To be productive you need to work smarter, not harder. Managing your 168 (the number of hours you have in one week) can be difficult. Managing multiple 168s can be maddening. For the people who manage multiple people and responsibilities, it can all become overwhelming. If you’re busy in all facets of your life, the tendency is to take it all on…at one time. Here’s how you can still be productive without burning yourself out.
Stop Overextending Yourself
We overextend ourselves by saying, “Yes, I can do that.” Did you know you are doing yourself a disservice when you spread yourself thin? When you want to be great at something, you must be selective in what you choose to do. As a professional, there may be a time when you will have to pass on joining a committee or taking on a new project because your current workload requires your full attention.
Focus on the Happiness Before the Doing
What if you could focus on the happiness of the outcome of what you’re doing rather than the monotony and the anguish of the doing? The book The Happiness Advantage by Shawn Achor talked about happiness and fulfillment as the best predictors for success, not productivity. Not the other way around. Happiness and fulfillment come first and then success and productivity. So, you can’t be successful and productive if you’re not happy and fulfilled in what you’re doing. You must be happy and fulfilled in order to be productive and successful.
Treat Your Body Well
Do you struggle with exercising, eating well and getting eight hours of sleep a day? Do you exercise or plan your meals? Treating your body well sets your mind up for success and clarity. We tend to push ourselves to almost the brink of exhaustion. A fatigued body and mind cannot produce innovative concepts and creative problem-solving solutions.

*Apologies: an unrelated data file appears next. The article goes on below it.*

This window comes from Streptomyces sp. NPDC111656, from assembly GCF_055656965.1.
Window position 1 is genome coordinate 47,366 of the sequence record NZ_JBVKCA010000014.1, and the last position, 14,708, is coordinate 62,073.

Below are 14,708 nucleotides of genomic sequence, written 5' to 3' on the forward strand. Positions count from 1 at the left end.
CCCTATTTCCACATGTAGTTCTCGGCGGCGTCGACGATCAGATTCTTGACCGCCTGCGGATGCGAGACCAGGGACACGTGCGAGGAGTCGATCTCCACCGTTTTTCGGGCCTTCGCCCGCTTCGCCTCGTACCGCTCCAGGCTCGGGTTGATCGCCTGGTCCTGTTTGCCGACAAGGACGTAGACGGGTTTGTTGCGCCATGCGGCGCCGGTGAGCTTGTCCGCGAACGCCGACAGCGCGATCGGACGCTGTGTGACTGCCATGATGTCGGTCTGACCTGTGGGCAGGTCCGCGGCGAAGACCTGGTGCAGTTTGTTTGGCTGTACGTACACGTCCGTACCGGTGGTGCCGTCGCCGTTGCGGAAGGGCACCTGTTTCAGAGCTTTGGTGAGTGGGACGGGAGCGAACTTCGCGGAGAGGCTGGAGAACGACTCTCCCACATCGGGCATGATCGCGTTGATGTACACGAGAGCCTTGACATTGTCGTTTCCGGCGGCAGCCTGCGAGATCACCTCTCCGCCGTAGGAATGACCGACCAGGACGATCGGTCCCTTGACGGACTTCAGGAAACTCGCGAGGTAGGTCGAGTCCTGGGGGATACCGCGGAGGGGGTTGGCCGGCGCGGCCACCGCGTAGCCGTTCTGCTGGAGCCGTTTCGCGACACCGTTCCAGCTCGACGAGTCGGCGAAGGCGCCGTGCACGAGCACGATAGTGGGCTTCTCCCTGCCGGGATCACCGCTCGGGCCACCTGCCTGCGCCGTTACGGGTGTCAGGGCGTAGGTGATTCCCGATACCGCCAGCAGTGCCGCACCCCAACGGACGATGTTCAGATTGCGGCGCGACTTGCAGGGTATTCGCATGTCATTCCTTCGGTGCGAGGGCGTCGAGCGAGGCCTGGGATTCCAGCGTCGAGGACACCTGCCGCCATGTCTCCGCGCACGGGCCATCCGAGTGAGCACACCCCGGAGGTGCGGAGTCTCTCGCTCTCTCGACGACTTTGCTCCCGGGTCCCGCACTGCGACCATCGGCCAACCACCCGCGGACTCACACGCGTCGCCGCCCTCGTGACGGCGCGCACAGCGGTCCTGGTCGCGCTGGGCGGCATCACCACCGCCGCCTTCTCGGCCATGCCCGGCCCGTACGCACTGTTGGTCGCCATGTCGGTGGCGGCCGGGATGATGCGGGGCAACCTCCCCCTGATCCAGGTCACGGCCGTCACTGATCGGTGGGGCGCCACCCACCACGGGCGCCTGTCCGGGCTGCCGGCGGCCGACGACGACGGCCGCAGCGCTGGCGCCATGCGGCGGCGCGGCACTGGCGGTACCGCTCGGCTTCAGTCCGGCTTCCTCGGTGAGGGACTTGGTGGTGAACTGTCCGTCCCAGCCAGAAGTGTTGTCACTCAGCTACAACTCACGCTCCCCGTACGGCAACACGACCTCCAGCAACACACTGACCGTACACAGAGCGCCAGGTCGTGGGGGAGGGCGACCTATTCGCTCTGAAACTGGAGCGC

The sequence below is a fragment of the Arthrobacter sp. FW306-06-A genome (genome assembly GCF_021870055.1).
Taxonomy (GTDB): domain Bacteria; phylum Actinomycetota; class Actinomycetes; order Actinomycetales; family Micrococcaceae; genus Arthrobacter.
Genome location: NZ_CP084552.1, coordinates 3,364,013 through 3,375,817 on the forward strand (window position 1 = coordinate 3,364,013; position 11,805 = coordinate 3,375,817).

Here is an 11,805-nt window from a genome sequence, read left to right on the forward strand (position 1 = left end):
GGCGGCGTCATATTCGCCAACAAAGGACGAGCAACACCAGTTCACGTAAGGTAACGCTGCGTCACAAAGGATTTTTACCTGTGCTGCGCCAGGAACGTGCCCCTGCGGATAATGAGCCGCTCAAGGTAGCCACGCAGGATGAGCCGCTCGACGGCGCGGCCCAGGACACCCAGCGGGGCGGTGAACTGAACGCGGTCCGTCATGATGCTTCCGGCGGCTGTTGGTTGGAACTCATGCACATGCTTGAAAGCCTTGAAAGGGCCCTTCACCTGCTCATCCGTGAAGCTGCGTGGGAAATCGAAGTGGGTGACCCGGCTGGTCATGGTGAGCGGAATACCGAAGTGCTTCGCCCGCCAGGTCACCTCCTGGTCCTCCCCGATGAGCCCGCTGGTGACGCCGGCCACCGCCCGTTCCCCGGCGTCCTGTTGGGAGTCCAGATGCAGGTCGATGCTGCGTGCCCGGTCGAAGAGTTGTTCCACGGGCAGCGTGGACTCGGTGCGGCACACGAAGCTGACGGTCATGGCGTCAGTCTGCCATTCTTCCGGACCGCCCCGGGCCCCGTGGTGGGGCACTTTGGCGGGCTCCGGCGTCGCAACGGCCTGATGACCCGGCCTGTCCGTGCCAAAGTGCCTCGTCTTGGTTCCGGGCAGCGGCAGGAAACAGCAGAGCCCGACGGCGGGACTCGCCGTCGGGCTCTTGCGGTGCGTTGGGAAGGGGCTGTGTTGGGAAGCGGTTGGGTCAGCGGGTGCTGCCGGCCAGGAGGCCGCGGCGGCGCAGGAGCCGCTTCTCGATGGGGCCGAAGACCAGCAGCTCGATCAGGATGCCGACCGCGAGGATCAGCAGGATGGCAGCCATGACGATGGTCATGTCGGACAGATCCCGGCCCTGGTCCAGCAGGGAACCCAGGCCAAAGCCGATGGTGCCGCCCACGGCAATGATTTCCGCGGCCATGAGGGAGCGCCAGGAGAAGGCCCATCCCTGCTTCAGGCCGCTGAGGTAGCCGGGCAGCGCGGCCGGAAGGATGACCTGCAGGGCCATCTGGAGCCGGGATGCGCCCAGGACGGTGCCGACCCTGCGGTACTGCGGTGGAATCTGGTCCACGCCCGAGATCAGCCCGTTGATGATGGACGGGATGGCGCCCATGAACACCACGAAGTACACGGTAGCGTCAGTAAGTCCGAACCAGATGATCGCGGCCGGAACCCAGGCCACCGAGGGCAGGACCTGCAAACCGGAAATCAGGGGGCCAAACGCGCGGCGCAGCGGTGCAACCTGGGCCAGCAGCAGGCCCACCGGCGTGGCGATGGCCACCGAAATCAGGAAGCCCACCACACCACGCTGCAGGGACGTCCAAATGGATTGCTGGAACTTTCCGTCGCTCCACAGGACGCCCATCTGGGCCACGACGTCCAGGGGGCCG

Don’t Get Sucked Down the Rabbit Hole
Learn to do the right things with available downtime so that you don’t get sucked down a rabbit hole. Social media is the biggest culprit. Before you know it, you’ve been pinning to boards, tweeting and double tapping for an hour. Make the most of your downtime by doing something beneficial, such as taking a walk outside during lunch, returning a phone call or allowing your mind to process the previous hour or two.
If you’ve made progress, be excited and happy about the progress you’ve made and don’t beat yourself up about the progress you haven’t made. For example, I had a goal of completing a report before a self-imposed deadline. When I didn’t hit my goal, I became frustrated until I reviewed how much of the report was done. I was nearly complete, but I was focused on what wasn’t done. The antidote is gratitude. Writing a list of gratitude or accomplishments is a great way to use your downtime.
You can still be productive and not burn the candle at both ends. Being busy is not productive. Being productive does not require you to say “yes” to every request or attend every meeting. Being productive requires you to work smart, not hard.
It requires you to take a minute to reassess what’s important. You can have tons of things in front of you, but what’s important? What will get you closer to your goals? What will contribute to your success? To the success of your department or company? If it’s not contributing, then it’s subtracting and then it should probably go. Don’t worry, it’s not just you. You are not the only person looking at your 168 hours trying to figure out how the hell you are going to get everything done. But you do have to prioritize and realize you can’t do it all. To be truly productive, sometimes you must let some things go.
Be mindful of how much of your 168 is being used by tasks that are not aligned with important tasks.
About the Author
Ayanna Castro, PMP, CGMP, CAP, OM is the Founder and Chief Maven of Work Your Package™ and the author of Work Your Package™ – A Guide to Being the Total Package, and Lessons from Wednesday. Ayanna has over 25 years of professional experience in various industries such city government, law, public relations, private equity, utilities and media. She holds both AA and BA degrees in Business Administration and Sociology.
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